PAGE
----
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Ombudsman

Complaints to Financial Services Ombudsman hit record levels

Nearly half of all the complaints made to the office of the Financial Services Ombudsman related to insurance.

COMPLAINTS TO THE office of the Financial Services Ombudsman were at their highest level in the last month than in any other month since the office was set up in 2005.

Complaints against investment and insurance products remained at record highs during the last six months of 2010, reports RTÉ.

There was a 41 per cent increase in mortgage related complaints during the second half of 2010.

The bi-annual review provides a detailed breakdown of the complaints received and dealt with by the Ombudsman.

There were a total of 3,599 to the Ombudsman during the second half of 2010 compared to 3,631 in the first six months of the year.

Of the complaints, 2,378 cases linked to banking, 1,119 to investment issues, 3,587 to insurance companies and 145 to firms outside the Ombudsman’s remit, reports the Irish Examiner.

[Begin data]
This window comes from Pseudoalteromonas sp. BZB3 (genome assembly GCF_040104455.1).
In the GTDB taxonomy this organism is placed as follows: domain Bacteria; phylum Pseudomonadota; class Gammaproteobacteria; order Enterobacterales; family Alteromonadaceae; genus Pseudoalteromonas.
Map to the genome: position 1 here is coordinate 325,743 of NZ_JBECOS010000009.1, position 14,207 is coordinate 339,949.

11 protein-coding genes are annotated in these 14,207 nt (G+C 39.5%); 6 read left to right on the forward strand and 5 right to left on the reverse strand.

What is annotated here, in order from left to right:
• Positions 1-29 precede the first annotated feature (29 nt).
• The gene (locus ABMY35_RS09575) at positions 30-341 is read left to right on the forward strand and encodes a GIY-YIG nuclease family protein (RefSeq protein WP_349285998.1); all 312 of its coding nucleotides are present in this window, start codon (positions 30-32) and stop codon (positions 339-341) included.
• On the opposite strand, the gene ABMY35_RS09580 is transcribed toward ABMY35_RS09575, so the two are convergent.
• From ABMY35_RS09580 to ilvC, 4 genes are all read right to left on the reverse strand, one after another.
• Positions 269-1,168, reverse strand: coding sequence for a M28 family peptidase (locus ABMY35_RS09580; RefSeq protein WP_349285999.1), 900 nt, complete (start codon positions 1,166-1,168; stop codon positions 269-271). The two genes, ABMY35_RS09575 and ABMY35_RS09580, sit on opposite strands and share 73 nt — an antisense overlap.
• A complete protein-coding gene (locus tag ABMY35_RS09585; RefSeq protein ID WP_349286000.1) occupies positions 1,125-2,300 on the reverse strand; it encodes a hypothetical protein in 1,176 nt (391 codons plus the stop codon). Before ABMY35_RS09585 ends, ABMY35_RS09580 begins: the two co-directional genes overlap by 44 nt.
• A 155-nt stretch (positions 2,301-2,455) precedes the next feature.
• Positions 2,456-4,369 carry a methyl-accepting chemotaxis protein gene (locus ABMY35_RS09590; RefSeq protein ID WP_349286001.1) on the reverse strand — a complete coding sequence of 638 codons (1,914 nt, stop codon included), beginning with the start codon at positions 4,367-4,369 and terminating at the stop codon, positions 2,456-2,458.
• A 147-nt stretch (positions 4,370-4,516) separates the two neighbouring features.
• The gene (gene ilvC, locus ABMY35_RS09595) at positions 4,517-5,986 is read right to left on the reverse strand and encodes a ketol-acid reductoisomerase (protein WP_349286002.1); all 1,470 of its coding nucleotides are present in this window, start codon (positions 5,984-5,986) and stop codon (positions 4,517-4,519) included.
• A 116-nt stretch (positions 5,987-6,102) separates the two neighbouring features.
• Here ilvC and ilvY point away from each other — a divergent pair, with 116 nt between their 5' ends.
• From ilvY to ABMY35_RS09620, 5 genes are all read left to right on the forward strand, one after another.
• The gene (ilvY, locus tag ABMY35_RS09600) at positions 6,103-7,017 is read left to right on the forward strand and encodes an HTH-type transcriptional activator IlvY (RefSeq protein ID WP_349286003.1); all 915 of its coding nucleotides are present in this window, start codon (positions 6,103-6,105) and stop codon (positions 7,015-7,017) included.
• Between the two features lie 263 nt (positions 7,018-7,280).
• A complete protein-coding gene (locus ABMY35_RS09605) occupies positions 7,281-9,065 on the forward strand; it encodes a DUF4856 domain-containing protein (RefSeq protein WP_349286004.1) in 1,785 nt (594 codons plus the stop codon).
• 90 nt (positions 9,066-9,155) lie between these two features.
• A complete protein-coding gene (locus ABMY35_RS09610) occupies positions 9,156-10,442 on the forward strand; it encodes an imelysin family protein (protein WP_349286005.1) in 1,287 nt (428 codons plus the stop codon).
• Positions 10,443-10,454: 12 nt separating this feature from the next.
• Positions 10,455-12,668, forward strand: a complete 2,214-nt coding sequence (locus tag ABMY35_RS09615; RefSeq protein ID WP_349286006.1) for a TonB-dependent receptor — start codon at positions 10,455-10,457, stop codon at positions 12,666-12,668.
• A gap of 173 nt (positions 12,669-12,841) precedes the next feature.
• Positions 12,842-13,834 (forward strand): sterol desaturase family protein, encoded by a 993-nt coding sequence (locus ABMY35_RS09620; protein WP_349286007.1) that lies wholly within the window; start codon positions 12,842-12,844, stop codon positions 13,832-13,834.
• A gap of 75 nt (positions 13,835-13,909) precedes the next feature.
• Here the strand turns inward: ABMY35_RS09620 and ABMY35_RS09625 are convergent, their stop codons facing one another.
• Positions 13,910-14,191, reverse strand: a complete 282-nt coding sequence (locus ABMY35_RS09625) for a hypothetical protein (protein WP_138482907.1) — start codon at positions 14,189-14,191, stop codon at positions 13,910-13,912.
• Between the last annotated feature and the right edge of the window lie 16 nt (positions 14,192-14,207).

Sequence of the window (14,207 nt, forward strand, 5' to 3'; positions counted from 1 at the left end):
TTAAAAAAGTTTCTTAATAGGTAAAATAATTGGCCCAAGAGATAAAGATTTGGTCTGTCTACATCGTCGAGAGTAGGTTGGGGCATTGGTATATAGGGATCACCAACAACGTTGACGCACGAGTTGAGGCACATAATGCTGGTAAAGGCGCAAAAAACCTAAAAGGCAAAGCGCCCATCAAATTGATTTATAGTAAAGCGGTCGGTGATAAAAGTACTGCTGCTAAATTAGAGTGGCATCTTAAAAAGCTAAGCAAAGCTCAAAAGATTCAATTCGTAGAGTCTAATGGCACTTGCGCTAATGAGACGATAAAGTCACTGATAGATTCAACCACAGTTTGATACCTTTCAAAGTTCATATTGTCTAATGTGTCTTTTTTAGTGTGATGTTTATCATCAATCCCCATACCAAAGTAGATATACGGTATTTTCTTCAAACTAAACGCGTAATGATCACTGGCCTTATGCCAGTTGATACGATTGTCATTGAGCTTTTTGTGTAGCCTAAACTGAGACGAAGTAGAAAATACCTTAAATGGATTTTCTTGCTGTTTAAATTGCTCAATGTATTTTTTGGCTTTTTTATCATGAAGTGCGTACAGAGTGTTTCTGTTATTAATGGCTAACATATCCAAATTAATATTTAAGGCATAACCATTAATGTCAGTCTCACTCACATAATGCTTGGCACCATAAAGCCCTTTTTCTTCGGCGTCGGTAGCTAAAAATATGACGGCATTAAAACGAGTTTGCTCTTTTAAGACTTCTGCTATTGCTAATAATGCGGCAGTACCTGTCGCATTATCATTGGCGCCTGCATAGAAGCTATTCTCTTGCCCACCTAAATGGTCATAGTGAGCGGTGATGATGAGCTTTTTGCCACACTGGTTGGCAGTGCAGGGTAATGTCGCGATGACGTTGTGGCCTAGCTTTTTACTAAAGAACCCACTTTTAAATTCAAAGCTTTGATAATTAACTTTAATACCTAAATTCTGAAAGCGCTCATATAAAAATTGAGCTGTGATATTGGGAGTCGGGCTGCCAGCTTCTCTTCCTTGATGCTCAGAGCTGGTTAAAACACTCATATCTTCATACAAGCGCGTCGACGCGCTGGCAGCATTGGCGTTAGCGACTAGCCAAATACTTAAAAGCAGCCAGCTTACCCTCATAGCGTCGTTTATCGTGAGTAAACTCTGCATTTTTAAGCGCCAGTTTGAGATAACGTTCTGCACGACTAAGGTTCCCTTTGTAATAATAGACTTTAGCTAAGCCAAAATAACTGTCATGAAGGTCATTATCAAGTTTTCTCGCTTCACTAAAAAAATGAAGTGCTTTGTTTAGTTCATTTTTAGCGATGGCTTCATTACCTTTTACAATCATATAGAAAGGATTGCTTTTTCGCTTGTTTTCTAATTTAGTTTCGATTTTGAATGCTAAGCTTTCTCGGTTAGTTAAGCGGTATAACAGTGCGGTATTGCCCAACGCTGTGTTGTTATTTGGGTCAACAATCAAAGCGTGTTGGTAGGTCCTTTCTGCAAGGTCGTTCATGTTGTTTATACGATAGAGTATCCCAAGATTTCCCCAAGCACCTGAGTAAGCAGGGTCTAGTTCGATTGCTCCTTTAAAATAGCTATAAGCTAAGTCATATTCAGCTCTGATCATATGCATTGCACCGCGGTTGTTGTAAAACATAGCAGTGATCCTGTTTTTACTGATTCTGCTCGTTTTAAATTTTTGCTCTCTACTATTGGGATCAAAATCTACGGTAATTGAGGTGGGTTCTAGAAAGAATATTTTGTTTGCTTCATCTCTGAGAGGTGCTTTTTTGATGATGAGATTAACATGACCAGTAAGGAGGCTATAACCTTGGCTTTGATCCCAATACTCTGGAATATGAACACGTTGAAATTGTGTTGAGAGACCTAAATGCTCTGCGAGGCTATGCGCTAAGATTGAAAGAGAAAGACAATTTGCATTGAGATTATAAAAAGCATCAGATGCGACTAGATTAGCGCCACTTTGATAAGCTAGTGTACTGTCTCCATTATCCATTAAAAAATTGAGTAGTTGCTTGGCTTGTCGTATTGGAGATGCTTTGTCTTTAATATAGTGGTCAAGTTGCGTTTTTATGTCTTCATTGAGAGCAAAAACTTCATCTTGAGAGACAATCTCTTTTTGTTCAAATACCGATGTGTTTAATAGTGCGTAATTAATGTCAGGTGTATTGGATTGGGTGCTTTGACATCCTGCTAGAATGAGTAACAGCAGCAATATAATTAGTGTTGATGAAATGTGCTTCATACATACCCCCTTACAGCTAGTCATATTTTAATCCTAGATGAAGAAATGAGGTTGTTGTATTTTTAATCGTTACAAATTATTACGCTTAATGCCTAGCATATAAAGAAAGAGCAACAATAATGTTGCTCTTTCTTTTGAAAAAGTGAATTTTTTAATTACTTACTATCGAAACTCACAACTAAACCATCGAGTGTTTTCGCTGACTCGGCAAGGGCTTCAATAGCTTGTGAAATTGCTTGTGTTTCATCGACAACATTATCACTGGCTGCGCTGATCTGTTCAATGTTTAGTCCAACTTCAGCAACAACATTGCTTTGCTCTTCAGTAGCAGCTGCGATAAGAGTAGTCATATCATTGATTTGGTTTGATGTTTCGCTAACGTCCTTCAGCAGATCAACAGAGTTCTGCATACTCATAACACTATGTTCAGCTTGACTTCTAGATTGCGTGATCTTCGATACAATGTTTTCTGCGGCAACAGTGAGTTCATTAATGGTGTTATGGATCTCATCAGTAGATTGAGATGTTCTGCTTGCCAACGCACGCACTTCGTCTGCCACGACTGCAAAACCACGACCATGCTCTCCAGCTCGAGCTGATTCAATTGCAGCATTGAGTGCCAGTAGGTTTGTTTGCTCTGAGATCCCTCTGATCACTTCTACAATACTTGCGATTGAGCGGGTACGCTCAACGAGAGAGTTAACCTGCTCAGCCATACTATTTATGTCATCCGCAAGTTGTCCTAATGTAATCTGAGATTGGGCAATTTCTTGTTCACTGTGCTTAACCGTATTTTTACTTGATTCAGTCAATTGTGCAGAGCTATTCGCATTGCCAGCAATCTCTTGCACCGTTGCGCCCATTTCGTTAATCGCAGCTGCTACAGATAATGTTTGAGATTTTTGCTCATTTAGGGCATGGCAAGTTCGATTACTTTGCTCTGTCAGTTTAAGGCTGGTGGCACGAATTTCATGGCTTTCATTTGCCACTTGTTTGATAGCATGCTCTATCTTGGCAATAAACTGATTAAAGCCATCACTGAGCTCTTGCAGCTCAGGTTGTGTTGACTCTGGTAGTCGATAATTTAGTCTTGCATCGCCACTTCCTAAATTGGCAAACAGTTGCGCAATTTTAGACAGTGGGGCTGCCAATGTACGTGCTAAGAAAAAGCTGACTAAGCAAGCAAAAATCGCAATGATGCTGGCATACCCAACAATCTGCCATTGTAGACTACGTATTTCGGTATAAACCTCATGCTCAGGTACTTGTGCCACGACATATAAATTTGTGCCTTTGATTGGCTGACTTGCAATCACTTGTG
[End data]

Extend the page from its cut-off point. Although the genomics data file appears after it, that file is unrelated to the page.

Tracker mortgages have become the main focus of discontent, according to the Irish Independent, with the complaints focusing on lenders who switched to a fixed mortgage rate only to be unable to switch back to a tracker at the end of the fixed rate.

Mortgage holders on a tracker mortgage can typically pay less than those on a variable rate. Although the report showed that six our of 10 mortgage complaints are being rejected.

Almost half the complaints – 49.6 per cent – received by the office related to the insurance sector, reports the Irish Times, with complaints against household insurance policies in 2010 doubling because of flooding and the severe winter weather.

Fewer complaints against the insurance companies were upheld entirely or in part – 19.6 per cent – compared to to just under 30 per cent for banking and investment complaints.

In total the Ombudsman awarded compensation of €1.35 million in the second half of 2010 bringing the full figure to €2.65 million for the whole of 2010.

The Ombudsman and author of the report Bill Prasifka said the number reflected the “immense difficulties” facing consumers and the financial industry.

He said that eight of 10 mortgage holders were struggling to meet repayments.

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